DOD's IT budget boost is biggest in four years

The Net-Centric Enterprise Services initiative, whose budget would grow by $30 million in 2006, is being used by DISA to develop core IT functions for use by all the services to promote information sharing.

The president's fiscal 2006 Defense Department budget proposal calls for raising IT spending by the largest margin in the past four years.

President Bush asked Congress to approve $30.1 billion for IT programs next year, a 4.9 percent increase over this year.

'The 2006 budget supports substantial investments in advanced technology to provide advantages over our enemies, particularly in remote sensing and high-performance computing,' Defense officials noted in a summary of IT spending. 'Investments in communications are improving connectivity between troops and their commanders well beyond the field of battle. These developments are improving our ability to detect and counter the broad range of threats facing the United States, reaping benefits for both U.S. forces and homeland security.'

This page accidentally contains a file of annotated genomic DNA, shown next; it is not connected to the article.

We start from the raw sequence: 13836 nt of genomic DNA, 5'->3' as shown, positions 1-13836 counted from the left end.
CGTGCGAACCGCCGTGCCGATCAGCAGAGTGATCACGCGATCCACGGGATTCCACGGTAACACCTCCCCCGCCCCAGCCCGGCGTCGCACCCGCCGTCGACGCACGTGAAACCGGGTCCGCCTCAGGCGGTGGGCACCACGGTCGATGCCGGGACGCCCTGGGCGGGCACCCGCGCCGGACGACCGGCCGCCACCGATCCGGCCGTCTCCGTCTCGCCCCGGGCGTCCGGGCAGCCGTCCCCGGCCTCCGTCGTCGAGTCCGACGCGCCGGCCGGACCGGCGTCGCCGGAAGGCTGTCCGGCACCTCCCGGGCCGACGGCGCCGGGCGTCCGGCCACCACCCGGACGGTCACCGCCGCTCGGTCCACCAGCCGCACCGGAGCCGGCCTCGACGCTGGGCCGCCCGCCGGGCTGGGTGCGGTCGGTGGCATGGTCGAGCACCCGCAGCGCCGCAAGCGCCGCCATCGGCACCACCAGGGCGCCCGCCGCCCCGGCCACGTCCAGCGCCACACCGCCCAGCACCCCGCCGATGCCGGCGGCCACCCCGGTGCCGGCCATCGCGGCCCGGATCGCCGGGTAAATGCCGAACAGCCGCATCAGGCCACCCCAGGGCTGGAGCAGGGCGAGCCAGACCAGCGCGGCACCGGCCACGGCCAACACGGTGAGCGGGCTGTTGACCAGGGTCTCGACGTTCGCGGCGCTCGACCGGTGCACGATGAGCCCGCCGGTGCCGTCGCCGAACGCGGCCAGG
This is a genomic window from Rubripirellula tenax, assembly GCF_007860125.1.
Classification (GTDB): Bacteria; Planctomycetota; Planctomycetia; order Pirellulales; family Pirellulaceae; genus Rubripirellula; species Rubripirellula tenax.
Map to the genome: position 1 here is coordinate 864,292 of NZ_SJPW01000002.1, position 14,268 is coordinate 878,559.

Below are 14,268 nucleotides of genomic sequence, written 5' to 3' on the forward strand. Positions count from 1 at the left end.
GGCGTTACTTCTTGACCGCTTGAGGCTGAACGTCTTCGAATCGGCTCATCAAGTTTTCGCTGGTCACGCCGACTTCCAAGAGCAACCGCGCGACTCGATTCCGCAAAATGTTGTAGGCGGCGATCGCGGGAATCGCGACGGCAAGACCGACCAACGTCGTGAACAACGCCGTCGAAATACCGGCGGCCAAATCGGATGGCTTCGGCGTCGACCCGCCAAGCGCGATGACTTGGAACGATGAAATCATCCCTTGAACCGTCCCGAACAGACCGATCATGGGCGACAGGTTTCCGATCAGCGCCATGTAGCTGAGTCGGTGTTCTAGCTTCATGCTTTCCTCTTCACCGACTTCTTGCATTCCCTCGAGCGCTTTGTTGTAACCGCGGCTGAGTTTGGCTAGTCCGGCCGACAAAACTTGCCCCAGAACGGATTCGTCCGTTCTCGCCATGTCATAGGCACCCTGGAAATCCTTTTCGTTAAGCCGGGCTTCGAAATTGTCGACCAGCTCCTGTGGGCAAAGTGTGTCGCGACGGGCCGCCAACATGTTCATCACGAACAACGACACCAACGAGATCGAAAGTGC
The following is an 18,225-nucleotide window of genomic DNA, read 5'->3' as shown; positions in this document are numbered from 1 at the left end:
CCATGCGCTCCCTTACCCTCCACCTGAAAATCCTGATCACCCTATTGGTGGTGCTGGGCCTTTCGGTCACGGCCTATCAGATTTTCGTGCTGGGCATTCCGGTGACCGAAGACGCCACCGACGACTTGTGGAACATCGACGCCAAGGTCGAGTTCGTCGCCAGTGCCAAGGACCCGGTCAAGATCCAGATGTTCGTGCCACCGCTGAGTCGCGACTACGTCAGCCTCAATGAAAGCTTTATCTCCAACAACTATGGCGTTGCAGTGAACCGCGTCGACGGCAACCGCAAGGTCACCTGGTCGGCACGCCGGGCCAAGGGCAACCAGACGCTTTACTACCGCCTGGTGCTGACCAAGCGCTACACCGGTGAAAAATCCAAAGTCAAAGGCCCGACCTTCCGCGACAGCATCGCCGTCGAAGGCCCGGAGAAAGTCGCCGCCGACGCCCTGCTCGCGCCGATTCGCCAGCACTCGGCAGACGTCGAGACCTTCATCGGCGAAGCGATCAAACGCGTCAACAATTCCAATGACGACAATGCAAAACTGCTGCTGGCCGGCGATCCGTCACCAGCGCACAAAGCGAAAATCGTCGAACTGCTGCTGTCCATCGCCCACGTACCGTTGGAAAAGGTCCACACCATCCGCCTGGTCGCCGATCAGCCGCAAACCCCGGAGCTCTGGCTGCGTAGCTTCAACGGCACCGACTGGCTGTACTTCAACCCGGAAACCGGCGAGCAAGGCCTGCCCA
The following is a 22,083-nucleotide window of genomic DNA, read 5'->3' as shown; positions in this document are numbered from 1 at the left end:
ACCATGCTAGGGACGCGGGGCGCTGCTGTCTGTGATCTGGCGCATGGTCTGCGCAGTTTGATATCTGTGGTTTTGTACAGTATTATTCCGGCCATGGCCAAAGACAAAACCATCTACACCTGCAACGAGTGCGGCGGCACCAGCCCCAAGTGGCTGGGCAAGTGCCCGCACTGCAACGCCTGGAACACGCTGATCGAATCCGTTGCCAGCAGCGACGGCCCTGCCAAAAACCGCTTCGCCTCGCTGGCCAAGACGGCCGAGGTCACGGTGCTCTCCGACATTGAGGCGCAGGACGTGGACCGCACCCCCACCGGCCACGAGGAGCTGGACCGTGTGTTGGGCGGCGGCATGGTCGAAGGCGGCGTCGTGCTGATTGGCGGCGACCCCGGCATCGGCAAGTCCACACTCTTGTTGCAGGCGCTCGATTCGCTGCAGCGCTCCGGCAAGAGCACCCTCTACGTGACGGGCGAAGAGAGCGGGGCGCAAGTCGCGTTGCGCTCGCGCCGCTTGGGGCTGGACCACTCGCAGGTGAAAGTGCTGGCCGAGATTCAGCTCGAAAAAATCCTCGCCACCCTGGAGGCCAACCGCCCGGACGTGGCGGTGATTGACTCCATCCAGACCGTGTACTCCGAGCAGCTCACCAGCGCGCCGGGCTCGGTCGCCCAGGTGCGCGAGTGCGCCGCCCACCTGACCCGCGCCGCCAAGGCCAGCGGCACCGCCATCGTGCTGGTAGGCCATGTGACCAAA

The proposal includes significant increases for several programs that are part of the Global Information Grid, DOD's effort to build a worldwide network for classified and unclassified data. Among the GIG projects that fared well in the 2006 budget were:
  • Transformational Satellite Communications would receive $836 million to continue development. TSAT would field a constellation of satellites that communicate via laser and offer users multigigabit bandwidth.

  • The Net-Centric Enterprise Services initiative would receive $79 million, nearly $30 million more than this year. Under NCES, the Defense Information Systems Agency is developing core IT services that would be used throughout the military to promote in- formation sharing and interoperability.

Defense CIO Linton Wells II said he is encouraged by support offered to key GIG programs. He said the Global Information Grid-Bandwidth Expansion program, Joint Tactical Radio System and GIG Information Assurance projects also received boosts.

'The problem is, we've got to keep delivering,' he added.

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